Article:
Now that the girls are approaching ten and have the attention spans to match, we've decided to swap from doing a whole slew of small projects throughout the year to one big, cross curricular project. This isn't to say they won't still do some small, short single subject projects. They'll always have short essays, papers, and experiments going on. No, we're talking about a group of smaller projects grouped together covering a range of skills and subjects, all under the same theme.
|Here's the girls' finished food pyramid poster.|
We decided to start with one of the five basic needs as the basis of our first cross curricular project: food. No matter who you are, you have to eat. Shouldn't you know something about what you're putting in your body well before you're out of elementary school? We think so.
The food pyramid poster the girls made was the first miniature project within the larger whole. The cooking lessons they've been taking with me all this year are an ongoing part of the project as well. The poster counted as a health lesson, since it shows what and how much you need of any given food type to have a balanced diet. We've discussed why this is important and what counts as a serving size while making it. The cooking lessons are just practical life skills/home economics.
Now, as I've said before, we did a pyramid based on how our family needs to eat because of food allergies, food intolerances, and the anti-inflammatory diet I have to follow because of auto-immune issues. If you look up a typical pyramid, it's going to look different.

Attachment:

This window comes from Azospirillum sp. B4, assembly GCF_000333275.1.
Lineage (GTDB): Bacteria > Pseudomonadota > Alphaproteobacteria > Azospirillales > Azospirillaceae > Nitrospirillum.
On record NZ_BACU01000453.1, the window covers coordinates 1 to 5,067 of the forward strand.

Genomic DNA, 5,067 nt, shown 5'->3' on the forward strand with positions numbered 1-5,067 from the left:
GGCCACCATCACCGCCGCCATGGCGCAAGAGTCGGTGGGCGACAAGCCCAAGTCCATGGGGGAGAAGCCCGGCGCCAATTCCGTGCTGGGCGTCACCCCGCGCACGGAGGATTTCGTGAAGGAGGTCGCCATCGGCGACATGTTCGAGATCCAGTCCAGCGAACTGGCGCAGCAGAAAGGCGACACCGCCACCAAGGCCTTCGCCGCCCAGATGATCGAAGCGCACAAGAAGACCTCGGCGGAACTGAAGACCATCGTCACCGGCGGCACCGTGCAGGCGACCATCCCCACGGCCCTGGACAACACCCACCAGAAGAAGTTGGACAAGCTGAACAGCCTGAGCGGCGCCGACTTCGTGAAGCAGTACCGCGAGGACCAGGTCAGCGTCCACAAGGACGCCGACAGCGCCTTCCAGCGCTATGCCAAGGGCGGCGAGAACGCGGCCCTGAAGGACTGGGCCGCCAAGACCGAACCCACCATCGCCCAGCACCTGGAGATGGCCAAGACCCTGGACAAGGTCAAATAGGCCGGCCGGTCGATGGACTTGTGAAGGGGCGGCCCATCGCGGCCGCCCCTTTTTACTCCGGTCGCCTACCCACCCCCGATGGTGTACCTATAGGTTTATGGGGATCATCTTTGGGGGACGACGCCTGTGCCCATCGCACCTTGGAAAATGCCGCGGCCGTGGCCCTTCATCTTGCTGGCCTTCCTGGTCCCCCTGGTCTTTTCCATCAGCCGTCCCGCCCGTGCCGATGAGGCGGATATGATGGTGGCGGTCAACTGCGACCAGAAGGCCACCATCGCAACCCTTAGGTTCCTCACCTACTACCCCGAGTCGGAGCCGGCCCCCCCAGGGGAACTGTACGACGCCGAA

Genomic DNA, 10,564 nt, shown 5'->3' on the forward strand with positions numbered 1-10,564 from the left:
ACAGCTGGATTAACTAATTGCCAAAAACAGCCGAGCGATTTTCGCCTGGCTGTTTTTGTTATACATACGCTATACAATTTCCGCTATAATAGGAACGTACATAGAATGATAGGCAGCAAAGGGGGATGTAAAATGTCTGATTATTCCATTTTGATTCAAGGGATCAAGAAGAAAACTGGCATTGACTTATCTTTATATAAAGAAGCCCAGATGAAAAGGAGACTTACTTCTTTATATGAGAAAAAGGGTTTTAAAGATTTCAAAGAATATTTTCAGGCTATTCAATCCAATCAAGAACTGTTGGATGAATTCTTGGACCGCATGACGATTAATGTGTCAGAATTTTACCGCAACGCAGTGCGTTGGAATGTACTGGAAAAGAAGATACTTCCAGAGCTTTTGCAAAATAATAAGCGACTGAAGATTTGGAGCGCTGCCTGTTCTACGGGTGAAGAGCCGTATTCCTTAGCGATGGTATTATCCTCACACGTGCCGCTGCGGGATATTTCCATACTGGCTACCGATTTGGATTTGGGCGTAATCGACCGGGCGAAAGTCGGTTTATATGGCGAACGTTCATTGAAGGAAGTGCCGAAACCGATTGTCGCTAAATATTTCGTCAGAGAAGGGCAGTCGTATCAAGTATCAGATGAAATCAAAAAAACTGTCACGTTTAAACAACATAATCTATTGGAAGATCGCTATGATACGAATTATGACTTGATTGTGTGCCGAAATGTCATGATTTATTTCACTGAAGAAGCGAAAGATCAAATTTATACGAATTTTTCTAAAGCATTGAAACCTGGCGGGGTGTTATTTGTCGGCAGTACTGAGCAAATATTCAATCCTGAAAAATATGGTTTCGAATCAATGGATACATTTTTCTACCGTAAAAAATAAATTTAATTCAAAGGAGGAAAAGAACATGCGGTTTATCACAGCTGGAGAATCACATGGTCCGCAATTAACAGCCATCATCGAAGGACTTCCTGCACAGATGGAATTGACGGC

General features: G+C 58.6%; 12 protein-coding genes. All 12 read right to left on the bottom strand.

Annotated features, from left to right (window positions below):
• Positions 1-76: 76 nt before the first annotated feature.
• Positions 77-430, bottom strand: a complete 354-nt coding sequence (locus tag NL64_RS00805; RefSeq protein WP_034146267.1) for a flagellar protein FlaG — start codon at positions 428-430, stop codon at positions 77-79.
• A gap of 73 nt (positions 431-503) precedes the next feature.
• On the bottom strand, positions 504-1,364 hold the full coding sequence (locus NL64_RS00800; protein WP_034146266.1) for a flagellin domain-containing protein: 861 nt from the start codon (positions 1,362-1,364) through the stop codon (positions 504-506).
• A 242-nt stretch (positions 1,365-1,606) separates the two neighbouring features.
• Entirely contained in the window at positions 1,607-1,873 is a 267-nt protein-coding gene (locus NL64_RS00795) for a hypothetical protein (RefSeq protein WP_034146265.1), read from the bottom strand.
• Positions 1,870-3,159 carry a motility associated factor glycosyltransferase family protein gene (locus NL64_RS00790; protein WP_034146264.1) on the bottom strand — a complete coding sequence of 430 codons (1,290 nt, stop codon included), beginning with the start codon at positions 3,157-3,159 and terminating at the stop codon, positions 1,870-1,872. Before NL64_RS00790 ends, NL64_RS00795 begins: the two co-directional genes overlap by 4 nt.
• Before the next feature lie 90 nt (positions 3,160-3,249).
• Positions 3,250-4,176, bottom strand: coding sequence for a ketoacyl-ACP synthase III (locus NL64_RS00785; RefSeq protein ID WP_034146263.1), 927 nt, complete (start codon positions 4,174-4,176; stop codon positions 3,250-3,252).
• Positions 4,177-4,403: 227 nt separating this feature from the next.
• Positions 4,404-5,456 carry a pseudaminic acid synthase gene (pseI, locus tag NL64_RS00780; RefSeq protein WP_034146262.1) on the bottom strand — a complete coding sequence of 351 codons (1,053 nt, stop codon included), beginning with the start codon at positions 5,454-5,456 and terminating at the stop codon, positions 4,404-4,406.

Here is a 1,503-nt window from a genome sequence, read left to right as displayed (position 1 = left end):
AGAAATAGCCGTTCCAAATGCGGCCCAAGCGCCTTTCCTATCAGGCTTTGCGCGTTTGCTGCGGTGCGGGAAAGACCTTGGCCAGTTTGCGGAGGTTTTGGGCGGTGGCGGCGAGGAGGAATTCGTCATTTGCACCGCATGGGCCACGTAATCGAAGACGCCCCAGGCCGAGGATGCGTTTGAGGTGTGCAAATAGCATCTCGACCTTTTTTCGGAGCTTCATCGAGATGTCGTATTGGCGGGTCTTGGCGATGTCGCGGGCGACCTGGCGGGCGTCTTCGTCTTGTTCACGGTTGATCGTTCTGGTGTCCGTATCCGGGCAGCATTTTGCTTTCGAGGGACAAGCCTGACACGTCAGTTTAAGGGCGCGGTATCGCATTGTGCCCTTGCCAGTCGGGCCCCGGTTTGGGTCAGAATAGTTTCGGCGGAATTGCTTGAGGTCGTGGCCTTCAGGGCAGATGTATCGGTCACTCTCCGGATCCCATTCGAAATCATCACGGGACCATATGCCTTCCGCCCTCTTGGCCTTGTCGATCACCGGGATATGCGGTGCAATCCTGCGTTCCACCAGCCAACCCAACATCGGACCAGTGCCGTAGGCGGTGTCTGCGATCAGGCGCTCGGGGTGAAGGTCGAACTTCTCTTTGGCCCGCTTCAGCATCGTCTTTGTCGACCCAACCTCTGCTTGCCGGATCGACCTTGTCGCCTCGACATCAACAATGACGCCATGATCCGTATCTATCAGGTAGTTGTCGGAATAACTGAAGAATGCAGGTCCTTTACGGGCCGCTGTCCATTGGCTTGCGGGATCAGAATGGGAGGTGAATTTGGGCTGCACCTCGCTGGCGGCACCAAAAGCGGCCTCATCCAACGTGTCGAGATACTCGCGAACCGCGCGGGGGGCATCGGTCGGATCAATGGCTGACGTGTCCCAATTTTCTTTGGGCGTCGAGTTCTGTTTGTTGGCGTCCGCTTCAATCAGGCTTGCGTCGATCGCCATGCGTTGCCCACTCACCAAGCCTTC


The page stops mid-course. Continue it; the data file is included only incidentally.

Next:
So far, this project has been rather simple, but we're only heading into the third full week of the year. Now that the poster is complete and hanging over our table in the kitchen, the girls will begin practicing designing meals, then a day's worth of meals, and then writing a menu for an entire week of meals following it. That will flow into creating shopping lists for their menus and researching common costs of specific ingredients. Then that will transition into writing menus to a budget, and then grocery shopping for the week with a set budget. (Life skills requiring math.)
|We didn't get much from our 2015 garden, but we did get some.|
When the weather warms, and if we are able to build and fill the raised beds, we will try for another vegetable garden. (It's one big science lab!) Hopefully we'll have more success with raised beds than we did containers, and the canning lessons Granny D promised will actually be needed. While we work together to preserve our harvest, we can speak with her about growing up during the Great Depression. And you better believe that will lead to farther study on the event itself using books. (What better way to bring history to life than to speak with someone who lived it? Plus, the best part of education, practical life skills.)
Throughout the gardening phase, I'll have the girls read articles on how to tend the kinds of vegetables we're growing. Then they'll write down notes and their ideas on how to improve our garden to prevent pests and disease from destroying our crop. (More science and language arts here.)
All the while, the girls will be continuing to take turns helping with breakfast and dinner every day, taking on more of the actual cooking as we go. The goal is to have them be able to safely prepare at least a few simple meals all on their own with just supervision by the end of the year.
The goal of parenting is to spend eighteen years teaching your child to no longer need you to survive. Fostering independence and the confidence born of competence is the best way to help a child or young adult thrive. Cross curricular projects are a great way to instill life skills, reinforce academic concepts and principals, and just to keep learning fun.
Have you ever done a cross curricular project with your students and/or children? What was it on, and how did it go?
If you'd like to see updates on our "All About Food" project, please comment below and let me know.